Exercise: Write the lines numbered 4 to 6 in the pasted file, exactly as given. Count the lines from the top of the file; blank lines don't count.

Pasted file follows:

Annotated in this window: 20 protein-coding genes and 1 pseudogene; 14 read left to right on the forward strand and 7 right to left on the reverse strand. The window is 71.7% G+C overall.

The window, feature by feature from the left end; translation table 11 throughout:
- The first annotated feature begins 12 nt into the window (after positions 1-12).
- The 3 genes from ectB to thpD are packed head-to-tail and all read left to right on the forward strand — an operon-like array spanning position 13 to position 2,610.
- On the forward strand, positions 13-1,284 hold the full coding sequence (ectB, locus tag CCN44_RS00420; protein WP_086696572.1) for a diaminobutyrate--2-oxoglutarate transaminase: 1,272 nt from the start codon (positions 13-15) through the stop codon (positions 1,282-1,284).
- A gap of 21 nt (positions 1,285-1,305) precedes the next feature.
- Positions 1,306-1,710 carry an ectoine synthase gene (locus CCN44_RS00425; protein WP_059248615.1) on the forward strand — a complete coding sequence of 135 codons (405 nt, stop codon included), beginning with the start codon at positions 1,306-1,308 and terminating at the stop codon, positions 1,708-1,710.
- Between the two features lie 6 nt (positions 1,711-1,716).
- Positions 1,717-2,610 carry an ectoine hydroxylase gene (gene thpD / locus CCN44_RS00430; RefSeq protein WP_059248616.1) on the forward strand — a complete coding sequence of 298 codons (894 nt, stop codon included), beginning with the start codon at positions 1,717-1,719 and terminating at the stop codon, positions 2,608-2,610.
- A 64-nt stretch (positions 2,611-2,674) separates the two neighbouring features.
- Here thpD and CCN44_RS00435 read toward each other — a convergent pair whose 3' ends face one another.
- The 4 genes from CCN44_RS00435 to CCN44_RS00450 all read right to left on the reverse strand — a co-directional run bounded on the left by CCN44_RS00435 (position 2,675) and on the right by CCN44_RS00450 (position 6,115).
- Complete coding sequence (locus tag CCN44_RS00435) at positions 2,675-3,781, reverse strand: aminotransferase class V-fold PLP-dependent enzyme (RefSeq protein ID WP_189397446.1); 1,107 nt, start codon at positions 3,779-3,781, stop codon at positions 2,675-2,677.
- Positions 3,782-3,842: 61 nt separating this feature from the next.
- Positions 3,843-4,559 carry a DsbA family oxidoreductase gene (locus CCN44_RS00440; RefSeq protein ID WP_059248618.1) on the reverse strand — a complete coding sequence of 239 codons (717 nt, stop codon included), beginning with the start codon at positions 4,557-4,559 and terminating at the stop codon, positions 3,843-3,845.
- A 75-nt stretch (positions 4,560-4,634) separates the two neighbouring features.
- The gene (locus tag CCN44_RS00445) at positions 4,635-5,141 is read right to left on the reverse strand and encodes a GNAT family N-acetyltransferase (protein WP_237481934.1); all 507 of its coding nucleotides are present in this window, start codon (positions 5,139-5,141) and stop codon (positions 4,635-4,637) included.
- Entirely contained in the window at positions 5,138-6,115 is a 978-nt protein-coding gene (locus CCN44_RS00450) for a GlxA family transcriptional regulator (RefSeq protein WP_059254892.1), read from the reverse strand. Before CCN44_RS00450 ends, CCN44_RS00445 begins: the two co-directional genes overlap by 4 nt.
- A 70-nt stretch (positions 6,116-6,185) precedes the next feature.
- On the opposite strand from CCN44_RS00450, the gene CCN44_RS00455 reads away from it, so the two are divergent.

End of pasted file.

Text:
- The 3 genes from ectB to thpD are packed head-to-tail and all read left to right on the forward strand — an operon-like array spanning position 13 to position 2,610.
- On the forward strand, positions 13-1,284 hold the full coding sequence (ectB, locus tag CCN44_RS00420; protein WP_086696572.1) for a diaminobutyrate--2-oxoglutarate transaminase: 1,272 nt from the start codon (positions 13-15) through the stop codon (positions 1,282-1,284).
- A gap of 21 nt (positions 1,285-1,305) precedes the next feature.